The natural river bed downstream of the dam has eroded over time as a result of heavy spillage of flood waters, particularly in the dam’s early years, to form a deep plunge pool.
The Zambezi River Authority has monitored the performance of the dam infrastructure in accordance with the Standing Operations Procedure since its impoundment in 1958.
Over the years it has implemented routine interventions to slow the natural erosion, including controlling the volume of spillage. The construction of the second power station in the 1980s also reduced the spillage as more water was diverted for power generation than before. As a result, the natural erosion has slowed and no significant changes to the plunge pool floor have been recorded in the last 15 years.
However, the Zambezi River Authority and independent consulting engineers in their routine monitoring of the dam infrastructure, have recommended rehabilitation works to the plunge pool to enhance its stability and reduce the backward scour towards the dam foundations.
Why reshape the plunge pool?
- Excavating the downstream end of the plunge pool will increase its size, reducing the pressure the water spilling into the plunge pool exerts on the base of the pool thereby slowing the erosion of the natural rock floor.
- Reducing the slope of the downstream end of the plunge pool will decrease the amount of swirling and ensure the smooth flow of water out of the pool and into the river.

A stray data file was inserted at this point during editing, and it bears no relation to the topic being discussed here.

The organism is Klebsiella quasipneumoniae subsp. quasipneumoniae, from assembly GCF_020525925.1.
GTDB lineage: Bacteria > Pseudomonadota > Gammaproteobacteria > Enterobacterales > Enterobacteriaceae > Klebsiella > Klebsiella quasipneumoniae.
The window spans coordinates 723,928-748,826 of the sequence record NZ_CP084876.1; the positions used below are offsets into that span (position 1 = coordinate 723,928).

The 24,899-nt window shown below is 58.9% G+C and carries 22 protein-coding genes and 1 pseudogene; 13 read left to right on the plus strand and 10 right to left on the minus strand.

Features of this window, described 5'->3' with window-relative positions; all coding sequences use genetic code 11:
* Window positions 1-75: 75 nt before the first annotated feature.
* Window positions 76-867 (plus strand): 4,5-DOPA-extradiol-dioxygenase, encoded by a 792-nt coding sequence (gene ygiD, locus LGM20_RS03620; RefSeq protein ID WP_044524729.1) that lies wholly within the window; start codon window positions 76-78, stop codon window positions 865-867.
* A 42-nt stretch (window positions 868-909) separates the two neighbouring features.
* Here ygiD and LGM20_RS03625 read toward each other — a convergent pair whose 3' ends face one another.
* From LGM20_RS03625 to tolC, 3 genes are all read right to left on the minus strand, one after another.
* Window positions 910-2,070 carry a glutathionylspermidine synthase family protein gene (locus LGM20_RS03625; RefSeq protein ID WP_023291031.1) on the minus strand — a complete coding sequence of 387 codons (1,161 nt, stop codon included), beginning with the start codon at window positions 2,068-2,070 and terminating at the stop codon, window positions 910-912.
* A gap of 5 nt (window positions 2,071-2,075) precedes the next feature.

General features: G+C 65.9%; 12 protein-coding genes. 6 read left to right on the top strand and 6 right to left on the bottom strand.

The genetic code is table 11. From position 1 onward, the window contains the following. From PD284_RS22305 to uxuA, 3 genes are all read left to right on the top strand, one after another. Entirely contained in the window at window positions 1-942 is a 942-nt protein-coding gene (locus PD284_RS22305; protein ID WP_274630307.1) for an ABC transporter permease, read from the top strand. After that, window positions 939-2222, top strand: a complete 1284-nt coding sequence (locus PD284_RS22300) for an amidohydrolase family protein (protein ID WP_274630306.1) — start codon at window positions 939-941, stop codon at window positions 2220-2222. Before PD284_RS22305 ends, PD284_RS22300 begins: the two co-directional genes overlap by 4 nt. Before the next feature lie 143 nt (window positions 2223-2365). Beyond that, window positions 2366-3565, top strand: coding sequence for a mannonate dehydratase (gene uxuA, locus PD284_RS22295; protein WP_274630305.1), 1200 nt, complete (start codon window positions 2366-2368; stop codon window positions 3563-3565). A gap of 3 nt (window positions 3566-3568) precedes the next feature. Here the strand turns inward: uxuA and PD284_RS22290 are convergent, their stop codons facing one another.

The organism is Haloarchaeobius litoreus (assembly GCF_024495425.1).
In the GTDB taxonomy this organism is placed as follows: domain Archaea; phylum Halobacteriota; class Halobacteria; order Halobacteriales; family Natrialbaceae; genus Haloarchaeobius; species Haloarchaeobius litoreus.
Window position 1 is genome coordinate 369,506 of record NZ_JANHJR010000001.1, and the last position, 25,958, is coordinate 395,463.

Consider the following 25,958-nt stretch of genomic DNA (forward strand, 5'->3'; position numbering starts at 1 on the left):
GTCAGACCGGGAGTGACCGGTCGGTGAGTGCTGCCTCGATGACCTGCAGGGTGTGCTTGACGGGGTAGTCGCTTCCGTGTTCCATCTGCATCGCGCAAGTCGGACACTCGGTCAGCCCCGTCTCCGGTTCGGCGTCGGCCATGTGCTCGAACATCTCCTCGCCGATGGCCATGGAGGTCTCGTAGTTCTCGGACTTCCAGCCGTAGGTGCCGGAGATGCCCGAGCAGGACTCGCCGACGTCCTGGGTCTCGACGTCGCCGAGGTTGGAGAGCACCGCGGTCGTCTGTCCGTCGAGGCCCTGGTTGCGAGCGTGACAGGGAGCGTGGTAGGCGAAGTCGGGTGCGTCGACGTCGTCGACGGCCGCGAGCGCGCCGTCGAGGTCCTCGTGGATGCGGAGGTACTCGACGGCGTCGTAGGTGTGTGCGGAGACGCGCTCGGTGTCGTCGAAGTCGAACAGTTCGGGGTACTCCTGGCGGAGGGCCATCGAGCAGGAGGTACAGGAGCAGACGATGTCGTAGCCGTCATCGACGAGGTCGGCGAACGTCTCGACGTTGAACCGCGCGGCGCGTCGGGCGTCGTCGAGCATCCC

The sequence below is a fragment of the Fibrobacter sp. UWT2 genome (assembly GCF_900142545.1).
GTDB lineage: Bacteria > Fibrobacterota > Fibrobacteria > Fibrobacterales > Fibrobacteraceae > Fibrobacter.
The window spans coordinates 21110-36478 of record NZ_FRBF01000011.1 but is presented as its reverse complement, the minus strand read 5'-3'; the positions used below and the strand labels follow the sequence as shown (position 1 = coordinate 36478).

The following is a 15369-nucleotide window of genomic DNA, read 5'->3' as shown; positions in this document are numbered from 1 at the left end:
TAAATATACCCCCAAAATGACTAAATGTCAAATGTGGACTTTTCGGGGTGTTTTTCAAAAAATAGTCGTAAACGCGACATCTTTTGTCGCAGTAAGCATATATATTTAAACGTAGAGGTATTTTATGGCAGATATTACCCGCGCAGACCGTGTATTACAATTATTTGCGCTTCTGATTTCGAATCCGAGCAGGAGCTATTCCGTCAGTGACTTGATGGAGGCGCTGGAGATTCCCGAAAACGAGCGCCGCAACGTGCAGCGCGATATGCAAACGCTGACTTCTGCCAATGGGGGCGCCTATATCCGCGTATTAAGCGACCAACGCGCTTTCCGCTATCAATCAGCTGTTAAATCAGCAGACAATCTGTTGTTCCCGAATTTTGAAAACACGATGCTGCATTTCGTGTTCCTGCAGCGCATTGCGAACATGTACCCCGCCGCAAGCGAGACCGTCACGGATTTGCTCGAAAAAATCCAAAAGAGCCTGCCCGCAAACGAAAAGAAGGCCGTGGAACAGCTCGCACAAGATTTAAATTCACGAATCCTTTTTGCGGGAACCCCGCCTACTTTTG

- Reinforcing the wall of the plunge pool will strengthen and stabilize it.
What do the plunge pool works entail?
The works on site, which follow the procurement and documentation phase of the project, include the site installation; the construction of permanent and plunge pool access roads; the construction of a coffer dam and dewatering of the plunge pool; the excavation works and fault treatment; refilling the plunge pool and the demolition of the coffer dam.
How long will the works take?
The plunge pool reshaping will be completed in approximately three years.
Who is funding the project?
The plunge pool reshaping is wholly funded by the European Union through a €64 million grant to the Republic of Zambia.
What environmental and social impacts with the plunge pool works have?
The plunge pool works will have minimal negative impact on communities and the environment in the region of the dam. Rather, the works will bring some benefits to local communities, creating job opportunities for unskilled and semi-skilled workers and stimulating local businesses.
No people will be displaced or resettled as the works will be undertaken within the plunge pool area.
The flora and fauna in the vicinity of the dam and downstream of the works will not be affected by the works. The quality and volume of water in the lake and the river downstream of the plunge pool will not be affected by the plunge pool reshaping works.
Will the plunge pool reshaping works affect hydropower production?
The water used to generate hydropower is diverted from the lake into the power stations upstream of the dam wall. The volume of water available for power generation will not be affected by the plunge pool works.